Visit to The Wayside Inn


Cindy and I got to take a special tour of The Wayside Inn today in Middletown, Virginia. Did you know The Wayside Inn is the oldest inn in the US that has run continually since it first opened in the 1700’s? Also learned that George Washington slept here when he was 16 years old.  Pretty fascinating! Please stop by and visit if you are ever in Middletown, Virginia.


Congratulations to The Historical Homemaker Bakery & Cafe

Last month we were picked by The Northern Virginia Daily readers as the BEST bakery in all of Shenandoah County.  Thank you to my wonderful staff: Cindy Cherry, David Yablonski, Audrie Wieber, Dylan Collins, John Price and Annabelle Shye for all of your incredibly hard work.  Yay team! Thanks to my husband, Jim, and my dad, Roger Husband for all of your love and support xoxoxo40317179_316690472227910_8248834444039815168_n


Today in American History…Betsy Ross was Born

Betsy Ross was born on January 1, 1752 in Philadelphia and eventually become one of the most famous figures of the American Revolution. Did she make the very first US flag? There is still an ongoing debate as to whether she did (or didn’t) but we do know for a fact that she was a large part of Philadelphia society and had encountered many leaders of the American Revolution – especially General George Washington.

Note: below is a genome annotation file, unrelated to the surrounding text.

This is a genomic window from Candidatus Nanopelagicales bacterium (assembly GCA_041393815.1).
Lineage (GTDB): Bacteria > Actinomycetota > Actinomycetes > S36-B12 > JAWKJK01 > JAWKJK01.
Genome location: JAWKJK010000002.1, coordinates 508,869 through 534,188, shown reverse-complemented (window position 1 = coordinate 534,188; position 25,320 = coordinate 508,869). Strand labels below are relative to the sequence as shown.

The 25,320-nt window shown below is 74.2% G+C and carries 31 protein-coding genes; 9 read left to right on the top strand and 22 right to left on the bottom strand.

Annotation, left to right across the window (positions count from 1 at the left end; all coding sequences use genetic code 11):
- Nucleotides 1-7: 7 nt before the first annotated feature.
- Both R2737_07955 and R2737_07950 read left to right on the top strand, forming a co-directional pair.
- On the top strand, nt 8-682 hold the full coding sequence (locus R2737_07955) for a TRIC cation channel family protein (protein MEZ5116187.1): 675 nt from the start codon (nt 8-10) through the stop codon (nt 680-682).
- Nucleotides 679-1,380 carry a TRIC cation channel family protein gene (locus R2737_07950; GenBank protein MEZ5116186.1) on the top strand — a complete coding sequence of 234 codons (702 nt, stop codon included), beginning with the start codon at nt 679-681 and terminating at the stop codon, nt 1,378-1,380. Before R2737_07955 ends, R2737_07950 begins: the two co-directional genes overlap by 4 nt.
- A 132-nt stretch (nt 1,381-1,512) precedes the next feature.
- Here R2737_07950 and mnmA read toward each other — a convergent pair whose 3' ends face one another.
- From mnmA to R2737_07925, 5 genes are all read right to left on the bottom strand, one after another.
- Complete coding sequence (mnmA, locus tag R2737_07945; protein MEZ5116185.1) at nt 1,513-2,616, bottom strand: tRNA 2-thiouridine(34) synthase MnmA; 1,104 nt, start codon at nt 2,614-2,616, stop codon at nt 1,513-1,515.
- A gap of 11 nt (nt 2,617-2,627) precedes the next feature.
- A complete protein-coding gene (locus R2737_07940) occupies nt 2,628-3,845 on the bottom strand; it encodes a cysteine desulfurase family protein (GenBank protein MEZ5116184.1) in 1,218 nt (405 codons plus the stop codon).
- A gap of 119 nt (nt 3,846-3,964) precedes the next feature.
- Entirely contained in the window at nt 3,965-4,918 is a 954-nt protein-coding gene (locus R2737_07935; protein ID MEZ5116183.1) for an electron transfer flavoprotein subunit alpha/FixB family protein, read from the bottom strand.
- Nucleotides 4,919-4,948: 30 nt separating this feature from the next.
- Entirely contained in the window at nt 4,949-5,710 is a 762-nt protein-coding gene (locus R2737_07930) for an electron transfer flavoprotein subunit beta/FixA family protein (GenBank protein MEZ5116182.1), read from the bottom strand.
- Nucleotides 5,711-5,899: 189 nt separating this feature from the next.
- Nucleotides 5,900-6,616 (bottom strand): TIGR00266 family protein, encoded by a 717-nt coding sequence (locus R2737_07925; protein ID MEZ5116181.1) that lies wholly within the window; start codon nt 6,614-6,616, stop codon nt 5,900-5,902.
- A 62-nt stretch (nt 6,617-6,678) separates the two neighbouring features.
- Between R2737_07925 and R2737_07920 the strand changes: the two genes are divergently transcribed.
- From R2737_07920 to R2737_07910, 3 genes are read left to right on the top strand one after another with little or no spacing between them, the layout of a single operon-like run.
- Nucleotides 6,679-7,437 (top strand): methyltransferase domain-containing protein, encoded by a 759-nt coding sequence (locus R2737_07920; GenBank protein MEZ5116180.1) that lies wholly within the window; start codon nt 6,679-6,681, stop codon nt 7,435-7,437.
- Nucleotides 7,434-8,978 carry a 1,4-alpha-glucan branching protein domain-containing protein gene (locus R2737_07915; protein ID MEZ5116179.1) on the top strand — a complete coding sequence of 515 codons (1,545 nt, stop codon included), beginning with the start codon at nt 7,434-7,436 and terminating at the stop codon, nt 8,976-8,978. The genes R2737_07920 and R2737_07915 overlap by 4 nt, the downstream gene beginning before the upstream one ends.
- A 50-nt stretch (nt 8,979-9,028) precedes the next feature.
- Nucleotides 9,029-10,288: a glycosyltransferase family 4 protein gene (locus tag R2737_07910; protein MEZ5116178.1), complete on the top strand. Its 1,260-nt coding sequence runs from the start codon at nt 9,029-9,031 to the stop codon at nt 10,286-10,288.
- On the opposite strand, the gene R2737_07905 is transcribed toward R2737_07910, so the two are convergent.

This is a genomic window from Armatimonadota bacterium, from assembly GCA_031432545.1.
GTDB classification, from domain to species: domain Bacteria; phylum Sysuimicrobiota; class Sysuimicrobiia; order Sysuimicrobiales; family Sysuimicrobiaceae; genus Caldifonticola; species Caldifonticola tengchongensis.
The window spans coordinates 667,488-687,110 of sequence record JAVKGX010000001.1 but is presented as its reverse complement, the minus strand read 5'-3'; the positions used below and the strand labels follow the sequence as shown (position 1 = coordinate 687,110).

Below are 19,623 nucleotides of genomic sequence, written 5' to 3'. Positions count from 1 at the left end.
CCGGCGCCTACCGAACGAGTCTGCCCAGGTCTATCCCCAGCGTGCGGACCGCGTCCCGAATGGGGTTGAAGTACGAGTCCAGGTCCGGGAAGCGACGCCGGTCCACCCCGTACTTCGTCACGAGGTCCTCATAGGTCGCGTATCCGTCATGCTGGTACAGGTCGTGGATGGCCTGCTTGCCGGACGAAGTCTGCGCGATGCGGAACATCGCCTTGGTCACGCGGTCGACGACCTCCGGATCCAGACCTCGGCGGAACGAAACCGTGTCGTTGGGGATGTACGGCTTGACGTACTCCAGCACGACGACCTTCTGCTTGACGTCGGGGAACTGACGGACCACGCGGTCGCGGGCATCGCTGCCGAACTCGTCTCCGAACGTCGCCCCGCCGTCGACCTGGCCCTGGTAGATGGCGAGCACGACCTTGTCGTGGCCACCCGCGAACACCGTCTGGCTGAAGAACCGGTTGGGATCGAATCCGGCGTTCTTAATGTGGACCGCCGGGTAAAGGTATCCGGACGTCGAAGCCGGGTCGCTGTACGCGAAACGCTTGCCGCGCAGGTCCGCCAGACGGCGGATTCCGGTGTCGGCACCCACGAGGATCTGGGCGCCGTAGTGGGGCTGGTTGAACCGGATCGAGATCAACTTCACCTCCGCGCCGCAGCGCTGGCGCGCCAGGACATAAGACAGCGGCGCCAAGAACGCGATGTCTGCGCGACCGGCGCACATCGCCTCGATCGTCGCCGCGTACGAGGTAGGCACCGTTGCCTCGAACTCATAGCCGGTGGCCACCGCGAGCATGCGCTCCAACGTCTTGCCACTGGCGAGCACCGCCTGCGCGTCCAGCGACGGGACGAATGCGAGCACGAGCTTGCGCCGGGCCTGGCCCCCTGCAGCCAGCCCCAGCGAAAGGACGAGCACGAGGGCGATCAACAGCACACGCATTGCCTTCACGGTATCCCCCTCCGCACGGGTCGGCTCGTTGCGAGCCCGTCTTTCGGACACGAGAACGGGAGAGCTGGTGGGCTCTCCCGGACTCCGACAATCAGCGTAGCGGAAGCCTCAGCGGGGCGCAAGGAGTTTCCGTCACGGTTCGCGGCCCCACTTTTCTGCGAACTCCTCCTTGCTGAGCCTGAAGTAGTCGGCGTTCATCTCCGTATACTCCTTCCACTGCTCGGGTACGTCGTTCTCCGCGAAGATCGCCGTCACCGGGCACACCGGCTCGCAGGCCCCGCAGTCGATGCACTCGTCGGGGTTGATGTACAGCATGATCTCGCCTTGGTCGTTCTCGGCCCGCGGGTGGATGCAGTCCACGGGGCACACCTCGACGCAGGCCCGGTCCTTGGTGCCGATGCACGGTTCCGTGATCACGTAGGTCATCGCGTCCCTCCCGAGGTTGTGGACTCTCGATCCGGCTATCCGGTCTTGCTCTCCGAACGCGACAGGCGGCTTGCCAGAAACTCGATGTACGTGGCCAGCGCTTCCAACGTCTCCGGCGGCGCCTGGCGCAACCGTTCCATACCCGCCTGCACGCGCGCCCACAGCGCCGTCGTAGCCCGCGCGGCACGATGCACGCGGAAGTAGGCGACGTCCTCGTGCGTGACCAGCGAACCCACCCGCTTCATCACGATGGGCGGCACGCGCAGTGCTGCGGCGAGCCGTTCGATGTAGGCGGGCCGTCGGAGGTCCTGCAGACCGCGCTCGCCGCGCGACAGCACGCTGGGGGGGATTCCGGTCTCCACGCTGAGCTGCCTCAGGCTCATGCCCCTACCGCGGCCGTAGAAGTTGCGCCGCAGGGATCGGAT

According to her grandson, Sometime in the Summer of 1776 or possibly 1777 Betsy Ross received a visit from General George Washington regarding the making of a flag for our new Nation.

Is Betsy Ross the one who finalized the design of our flag? Or was it another Philadelphia seamstress, perhaps Mary Pickersgill, who would sew the mammoth flag that was the inspiration for Francis Scott Key to write “The Star-Spangled Banner.” Some say it might have even have been a New Hampshire quilting bee that made the first flag.

Regardless, Betsy Ross was in the perfect time and setting in her life and it was a time in American History when we needed patriots and heroes. Who else better to be a patriot and hero but the quiet lady seamstress from Philadelphia who is credited with finalizing the design and sewing the first U.S. flag.